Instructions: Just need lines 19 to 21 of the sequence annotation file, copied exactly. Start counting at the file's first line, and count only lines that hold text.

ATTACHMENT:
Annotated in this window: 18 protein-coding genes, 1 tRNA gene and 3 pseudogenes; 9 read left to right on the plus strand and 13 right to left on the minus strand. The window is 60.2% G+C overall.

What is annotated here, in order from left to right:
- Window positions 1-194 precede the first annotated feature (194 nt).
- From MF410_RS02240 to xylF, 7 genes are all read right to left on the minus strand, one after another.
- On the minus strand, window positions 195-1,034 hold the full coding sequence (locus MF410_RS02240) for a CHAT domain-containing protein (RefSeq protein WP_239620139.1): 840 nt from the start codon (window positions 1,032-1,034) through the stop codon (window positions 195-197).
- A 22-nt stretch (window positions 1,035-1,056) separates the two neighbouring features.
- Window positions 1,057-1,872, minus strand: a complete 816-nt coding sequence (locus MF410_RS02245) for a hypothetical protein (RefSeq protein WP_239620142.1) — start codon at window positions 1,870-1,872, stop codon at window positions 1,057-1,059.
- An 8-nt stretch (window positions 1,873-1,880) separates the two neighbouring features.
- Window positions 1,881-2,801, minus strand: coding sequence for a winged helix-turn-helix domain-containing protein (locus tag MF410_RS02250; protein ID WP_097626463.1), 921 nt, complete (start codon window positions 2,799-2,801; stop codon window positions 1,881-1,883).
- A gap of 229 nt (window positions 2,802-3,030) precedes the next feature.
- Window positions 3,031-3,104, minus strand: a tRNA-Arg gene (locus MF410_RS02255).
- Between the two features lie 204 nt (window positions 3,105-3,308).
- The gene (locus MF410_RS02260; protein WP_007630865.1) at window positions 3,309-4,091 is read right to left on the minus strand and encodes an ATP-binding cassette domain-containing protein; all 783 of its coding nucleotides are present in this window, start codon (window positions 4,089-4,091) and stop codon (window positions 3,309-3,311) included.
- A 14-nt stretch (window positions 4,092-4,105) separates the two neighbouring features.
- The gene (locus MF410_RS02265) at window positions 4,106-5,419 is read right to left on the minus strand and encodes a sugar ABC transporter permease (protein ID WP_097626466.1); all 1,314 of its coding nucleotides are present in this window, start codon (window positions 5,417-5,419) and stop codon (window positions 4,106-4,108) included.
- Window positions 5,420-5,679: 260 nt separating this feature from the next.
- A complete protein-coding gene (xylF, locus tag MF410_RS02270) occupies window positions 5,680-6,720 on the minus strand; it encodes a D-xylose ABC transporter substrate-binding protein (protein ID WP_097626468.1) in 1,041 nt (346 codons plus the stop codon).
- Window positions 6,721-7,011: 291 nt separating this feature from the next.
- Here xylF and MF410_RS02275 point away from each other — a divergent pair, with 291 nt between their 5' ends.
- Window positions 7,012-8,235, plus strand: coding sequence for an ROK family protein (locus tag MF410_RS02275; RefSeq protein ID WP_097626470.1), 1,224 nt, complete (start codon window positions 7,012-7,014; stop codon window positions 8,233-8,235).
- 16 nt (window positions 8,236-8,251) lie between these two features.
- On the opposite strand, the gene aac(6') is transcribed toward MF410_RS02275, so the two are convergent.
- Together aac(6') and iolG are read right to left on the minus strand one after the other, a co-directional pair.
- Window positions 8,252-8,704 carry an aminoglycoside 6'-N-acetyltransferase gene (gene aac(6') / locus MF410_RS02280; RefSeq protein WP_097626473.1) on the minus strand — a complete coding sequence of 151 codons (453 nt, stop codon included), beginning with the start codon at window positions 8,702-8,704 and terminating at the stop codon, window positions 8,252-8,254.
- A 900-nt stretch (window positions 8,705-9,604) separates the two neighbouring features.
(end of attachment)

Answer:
- Here xylF and MF410_RS02275 point away from each other — a divergent pair, with 291 nt between their 5' ends.
- Window positions 7,012-8,235, plus strand: coding sequence for an ROK family protein (locus tag MF410_RS02275; RefSeq protein ID WP_097626470.1), 1,224 nt, complete (start codon window positions 7,012-7,014; stop codon window positions 8,233-8,235).
- 16 nt (window positions 8,236-8,251) lie between these two features.